Many of us in the music business have—at one time or another—toyed with that elusive “invention” that we think rises to the level of a “patent.” I guess that is akin to something like a self-generated Grammy.
Anyway, there’s an important development that everyone needs to be aware or at least those of you who are actually involved in or with patents. Since 1790 patents were awarded in this country to the first to conceive an “invention.” However, with the enactment into law of the “America Invents Act of 2011” that changed (this law was signed by President Obama in 2011). Our two century system—traditionally based on a “first to invent” theory—has now been replaced with a “first to file” system.
In fact, effective March 16, 2013, our country implemented a new system that gives a priority to the first inventor who files their patent application with the Patent Office. For those applications filed before March 16, 2013, they will still be governed by the old rules or the “first to invent” rule. However, be aware that there are “transitional” rules at play here so you should do your due diligence regardless of when you filed in relation to March 16 to see what rules you are subject to. By “transitional” rules I mean those rules that more or less bridge the gap between the two systems of rules.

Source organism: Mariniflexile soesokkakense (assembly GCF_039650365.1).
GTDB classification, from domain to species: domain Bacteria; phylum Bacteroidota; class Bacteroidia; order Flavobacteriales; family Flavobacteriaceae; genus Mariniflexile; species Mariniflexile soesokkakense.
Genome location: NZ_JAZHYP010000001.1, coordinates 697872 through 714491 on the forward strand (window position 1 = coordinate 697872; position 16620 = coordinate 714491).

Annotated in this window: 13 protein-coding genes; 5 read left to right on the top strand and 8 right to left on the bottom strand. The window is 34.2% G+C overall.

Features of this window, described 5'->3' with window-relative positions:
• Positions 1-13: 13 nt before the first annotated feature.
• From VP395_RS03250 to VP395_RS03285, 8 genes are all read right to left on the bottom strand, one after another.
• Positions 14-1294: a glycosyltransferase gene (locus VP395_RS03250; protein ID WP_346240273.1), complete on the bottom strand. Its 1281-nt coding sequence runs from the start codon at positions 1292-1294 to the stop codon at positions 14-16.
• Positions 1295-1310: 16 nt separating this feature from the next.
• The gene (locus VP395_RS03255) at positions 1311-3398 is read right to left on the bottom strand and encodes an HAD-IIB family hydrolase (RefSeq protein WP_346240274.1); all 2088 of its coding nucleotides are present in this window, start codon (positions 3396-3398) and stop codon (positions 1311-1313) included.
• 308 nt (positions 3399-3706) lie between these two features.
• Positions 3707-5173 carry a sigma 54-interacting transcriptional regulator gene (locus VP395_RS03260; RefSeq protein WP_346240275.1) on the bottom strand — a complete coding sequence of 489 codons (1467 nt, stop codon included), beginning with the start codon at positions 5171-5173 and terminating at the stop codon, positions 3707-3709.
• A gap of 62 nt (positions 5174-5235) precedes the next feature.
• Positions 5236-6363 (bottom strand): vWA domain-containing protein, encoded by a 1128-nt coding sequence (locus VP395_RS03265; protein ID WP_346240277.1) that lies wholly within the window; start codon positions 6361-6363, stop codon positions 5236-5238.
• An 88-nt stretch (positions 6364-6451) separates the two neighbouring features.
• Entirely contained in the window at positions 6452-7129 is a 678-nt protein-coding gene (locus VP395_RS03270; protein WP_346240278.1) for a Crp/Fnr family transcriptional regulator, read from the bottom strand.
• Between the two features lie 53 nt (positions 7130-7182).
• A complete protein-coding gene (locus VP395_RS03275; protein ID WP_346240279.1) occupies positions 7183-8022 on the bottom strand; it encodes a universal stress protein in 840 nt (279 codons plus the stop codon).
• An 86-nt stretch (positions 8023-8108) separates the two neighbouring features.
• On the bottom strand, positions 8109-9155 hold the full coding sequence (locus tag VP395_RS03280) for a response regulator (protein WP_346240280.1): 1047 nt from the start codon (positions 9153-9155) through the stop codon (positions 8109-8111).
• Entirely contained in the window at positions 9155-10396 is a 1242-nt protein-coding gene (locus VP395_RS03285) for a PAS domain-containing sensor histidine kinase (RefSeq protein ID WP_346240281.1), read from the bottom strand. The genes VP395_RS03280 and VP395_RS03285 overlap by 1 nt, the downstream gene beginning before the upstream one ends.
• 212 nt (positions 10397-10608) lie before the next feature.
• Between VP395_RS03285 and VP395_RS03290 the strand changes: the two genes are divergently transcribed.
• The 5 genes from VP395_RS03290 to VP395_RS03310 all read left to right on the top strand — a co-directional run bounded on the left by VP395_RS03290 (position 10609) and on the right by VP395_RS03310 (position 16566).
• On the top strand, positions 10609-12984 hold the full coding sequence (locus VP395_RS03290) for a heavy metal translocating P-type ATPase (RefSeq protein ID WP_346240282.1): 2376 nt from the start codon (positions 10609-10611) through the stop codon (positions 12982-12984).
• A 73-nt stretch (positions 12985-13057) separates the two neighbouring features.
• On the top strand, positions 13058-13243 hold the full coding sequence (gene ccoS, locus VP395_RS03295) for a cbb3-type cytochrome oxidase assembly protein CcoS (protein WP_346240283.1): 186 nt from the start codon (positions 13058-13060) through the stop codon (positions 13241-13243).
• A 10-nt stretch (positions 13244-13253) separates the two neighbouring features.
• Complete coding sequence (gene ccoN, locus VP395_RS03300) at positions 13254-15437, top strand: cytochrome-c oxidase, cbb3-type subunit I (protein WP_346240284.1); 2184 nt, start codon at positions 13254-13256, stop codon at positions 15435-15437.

At first blush this appears to be a radical change (which it is) but is that necessarily a bad thing? No. That’s because the “first to file” system is used by every other country in the world so we are joining rank so to speak. However, on the other hand doesn’t this new system benefit larger companies (i.e., Apple and Google) that have the wherewithal to file applications on a daily basis? Perhaps.
I would also be remiss if I did not mention other interesting aspects of this law which took effect through various phases. They are complicated and lengthy and I would imagine that for some of us they would rank up there with reading a tube of toothpaste. However, I will add one interesting nugget. It now appears under this new law that long held trade secrets may now be patentable. I am sure that Coca-Cola will be pleased with that proposition.
For the rest of us, however, just be aware of a change in our laws and by all means for anyone looking to obtain patent protection, consult with a professional sooner rather than later. If you wait too long you might miss your spot in line.
– K bo